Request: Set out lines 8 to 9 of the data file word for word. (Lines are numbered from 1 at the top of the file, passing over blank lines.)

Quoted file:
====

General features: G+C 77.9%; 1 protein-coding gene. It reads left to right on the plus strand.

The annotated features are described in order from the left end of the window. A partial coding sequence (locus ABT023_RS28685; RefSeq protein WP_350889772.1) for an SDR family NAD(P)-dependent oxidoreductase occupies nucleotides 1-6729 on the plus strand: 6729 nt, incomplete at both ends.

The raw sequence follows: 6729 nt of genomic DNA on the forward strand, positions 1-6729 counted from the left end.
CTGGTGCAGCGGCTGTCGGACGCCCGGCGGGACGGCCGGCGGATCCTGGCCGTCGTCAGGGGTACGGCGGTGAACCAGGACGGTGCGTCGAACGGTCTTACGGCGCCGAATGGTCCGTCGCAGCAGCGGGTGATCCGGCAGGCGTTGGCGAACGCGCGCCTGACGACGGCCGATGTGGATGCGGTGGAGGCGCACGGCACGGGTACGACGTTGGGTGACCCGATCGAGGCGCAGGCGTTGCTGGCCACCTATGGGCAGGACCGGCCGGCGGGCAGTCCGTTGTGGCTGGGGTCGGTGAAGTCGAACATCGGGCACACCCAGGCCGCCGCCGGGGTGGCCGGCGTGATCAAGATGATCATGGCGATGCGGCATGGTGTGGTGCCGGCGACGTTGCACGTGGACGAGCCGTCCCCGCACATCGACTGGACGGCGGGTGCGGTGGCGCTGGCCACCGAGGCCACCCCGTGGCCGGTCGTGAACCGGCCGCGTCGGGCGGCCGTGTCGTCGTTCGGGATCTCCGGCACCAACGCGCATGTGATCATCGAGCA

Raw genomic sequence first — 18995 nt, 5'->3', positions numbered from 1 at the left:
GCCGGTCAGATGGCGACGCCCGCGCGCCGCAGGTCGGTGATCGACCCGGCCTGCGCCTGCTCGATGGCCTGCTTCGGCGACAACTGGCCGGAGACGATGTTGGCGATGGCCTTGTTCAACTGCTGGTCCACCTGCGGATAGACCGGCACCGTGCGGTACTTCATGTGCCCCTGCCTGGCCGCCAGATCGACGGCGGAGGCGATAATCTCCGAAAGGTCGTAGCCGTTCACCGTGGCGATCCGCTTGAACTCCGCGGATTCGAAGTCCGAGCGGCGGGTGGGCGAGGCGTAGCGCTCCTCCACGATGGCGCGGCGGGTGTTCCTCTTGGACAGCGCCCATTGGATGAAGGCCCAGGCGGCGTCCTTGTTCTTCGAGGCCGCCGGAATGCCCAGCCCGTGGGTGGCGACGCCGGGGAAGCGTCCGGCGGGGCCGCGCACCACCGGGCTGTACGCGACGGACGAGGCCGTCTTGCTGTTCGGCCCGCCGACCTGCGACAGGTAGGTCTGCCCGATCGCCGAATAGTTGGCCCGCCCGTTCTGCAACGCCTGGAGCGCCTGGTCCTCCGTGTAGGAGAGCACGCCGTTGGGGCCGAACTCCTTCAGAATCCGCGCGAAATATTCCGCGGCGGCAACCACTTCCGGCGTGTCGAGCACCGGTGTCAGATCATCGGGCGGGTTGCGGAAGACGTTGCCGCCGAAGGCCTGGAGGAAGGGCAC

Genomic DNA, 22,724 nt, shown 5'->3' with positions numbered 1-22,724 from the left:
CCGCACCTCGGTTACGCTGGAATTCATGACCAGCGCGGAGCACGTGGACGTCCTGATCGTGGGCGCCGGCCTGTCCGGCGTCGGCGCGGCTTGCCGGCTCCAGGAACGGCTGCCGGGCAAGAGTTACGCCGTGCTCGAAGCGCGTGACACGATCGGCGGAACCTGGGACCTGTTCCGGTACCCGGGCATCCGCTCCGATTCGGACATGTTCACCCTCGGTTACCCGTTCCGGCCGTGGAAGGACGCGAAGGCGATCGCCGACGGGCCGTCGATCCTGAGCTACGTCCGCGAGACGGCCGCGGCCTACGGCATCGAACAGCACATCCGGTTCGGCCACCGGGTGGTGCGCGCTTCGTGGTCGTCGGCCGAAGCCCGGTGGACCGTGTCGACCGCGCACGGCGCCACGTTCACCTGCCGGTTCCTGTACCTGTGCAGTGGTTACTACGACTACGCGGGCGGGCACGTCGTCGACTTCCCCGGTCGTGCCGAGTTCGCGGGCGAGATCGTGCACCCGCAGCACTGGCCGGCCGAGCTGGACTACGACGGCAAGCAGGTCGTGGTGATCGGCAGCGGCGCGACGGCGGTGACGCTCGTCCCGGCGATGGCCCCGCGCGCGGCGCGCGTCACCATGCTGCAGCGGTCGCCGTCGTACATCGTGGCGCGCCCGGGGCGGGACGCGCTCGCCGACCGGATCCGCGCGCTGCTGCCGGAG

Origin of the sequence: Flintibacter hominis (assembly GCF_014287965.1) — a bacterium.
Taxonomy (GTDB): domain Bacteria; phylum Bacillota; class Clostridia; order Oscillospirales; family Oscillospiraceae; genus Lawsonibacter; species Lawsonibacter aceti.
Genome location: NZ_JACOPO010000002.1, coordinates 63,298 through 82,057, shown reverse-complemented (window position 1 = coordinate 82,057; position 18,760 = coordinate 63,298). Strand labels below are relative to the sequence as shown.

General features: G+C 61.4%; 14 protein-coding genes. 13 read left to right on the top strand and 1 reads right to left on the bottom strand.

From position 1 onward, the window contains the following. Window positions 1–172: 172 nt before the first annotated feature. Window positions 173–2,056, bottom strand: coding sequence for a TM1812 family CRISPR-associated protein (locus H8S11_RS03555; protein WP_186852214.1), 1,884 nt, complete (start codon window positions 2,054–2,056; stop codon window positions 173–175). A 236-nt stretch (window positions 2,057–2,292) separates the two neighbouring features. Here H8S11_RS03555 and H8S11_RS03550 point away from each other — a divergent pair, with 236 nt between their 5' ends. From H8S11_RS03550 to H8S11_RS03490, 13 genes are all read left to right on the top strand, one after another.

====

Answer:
CCGCACCTCGGTTACGCTGGAATTCATGACCAGCGCGGAGCACGTGGACGTCCTGATCGTGGGCGCCGGCCTGTCCGGCGTCGGCGCGGCTTGCCGGCTCCAGGAACGGCTGCCGGGCAAGAGTTACGCCGTGCTCGAAGCGCGTGACACGATCGGCGGAACCTGGGACCTGTTCCGGTACCCGGGCATCCGCTCCGATTCGGACATGTTCACCCTCGGTTACCCGTTCCGGCCGTGGAAGGACGCGAAGGCGATCGCCGACGGGCCGTCGATCCTGAGCTACGTCCGCGAGACGGCCGCGGCCTACGGCATCGAACAGCACATCCGGTTCGGCCACCGGGTGGTGCGCGCTTCGTGGTCGTCGGCCGAAGCCCGGTGGACCGTGTCGACCGCGCACGGCGCCACGTTCACCTGCCGGTTCCTGTACCTGTGCAGTGGTTACTACGACTACGCGGGCGGGCACGTCGTCGACTTCCCCGGTCGTGCCGAGTTCGCGGGCGAGATCGTGCACCCGCAGCACTGGCCGGCCGAGCTGGACTACGACGGCAAGCAGGTCGTGGTGATCGGCAGCGGCGCGACGGCGGTGACGCTCGTCCCGGCGATGGCCCCGCGCGCGGCGCGCGTCACCATGCTGCAGCGGTCGCCGTCGTACATCGTGGCGCGCCCGGGGCGGGACGCGCTCGCCGACCGGATCCGCGCGCTGCTGCCGGAG

Origin of the sequence: Flintibacter hominis (assembly GCF_014287965.1) — a bacterium.